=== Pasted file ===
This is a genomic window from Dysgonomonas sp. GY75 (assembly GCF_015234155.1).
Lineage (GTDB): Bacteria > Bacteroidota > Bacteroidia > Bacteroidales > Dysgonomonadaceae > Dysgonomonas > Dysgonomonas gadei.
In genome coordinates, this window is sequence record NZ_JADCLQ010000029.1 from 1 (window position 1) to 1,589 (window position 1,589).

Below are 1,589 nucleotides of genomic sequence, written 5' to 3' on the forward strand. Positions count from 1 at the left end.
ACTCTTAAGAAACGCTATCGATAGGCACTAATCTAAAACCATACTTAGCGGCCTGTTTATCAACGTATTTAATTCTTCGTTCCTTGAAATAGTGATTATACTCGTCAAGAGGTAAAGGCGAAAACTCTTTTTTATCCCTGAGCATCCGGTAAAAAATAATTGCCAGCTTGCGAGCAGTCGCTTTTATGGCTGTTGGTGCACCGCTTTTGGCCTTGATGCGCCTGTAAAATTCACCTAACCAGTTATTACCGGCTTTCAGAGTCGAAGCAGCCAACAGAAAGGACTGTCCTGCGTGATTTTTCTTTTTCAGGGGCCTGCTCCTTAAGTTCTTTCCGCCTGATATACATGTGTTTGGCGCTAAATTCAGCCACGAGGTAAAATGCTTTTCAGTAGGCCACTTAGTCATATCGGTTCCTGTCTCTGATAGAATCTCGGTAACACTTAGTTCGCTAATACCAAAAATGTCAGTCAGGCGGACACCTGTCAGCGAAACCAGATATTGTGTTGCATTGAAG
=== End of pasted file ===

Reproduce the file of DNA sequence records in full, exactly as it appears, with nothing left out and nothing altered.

This is a genomic window from Dysgonomonas sp. GY75 (assembly GCF_015234155.1).
Lineage (GTDB): Bacteria > Bacteroidota > Bacteroidia > Bacteroidales > Dysgonomonadaceae > Dysgonomonas > Dysgonomonas gadei.
In genome coordinates, this window is sequence record NZ_JADCLQ010000029.1 from 1 (window position 1) to 1,589 (window position 1,589).

Below are 1,589 nucleotides of genomic sequence, written 5' to 3' on the forward strand. Positions count from 1 at the left end.
ACTCTTAAGAAACGCTATCGATAGGCACTAATCTAAAACCATACTTAGCGGCCTGTTTATCAACGTATTTAATTCTTCGTTCCTTGAAATAGTGATTATACTCGTCAAGAGGTAAAGGCGAAAACTCTTTTTTATCCCTGAGCATCCGGTAAAAAATAATTGCCAGCTTGCGAGCAGTCGCTTTTATGGCTGTTGGTGCACCGCTTTTGGCCTTGATGCGCCTGTAAAATTCACCTAACCAGTTATTACCGGCTTTCAGAGTCGAAGCAGCCAACAGAAAGGACTGTCCTGCGTGATTTTTCTTTTTCAGGGGCCTGCTCCTTAAGTTCTTTCCGCCTGATATACATGTGTTTGGCGCTAAATTCAGCCACGAGGTAAAATGCTTTTCAGTAGGCCACTTAGTCATATCGGTTCCTGTCTCTGATAGAATCTCGGTAACACTTAGTTCGCTAATACCAAAAATGTCAGTCAGGCGGACACCTGTCAGCGAAACCAGATATTGTGTTGCATTGAAG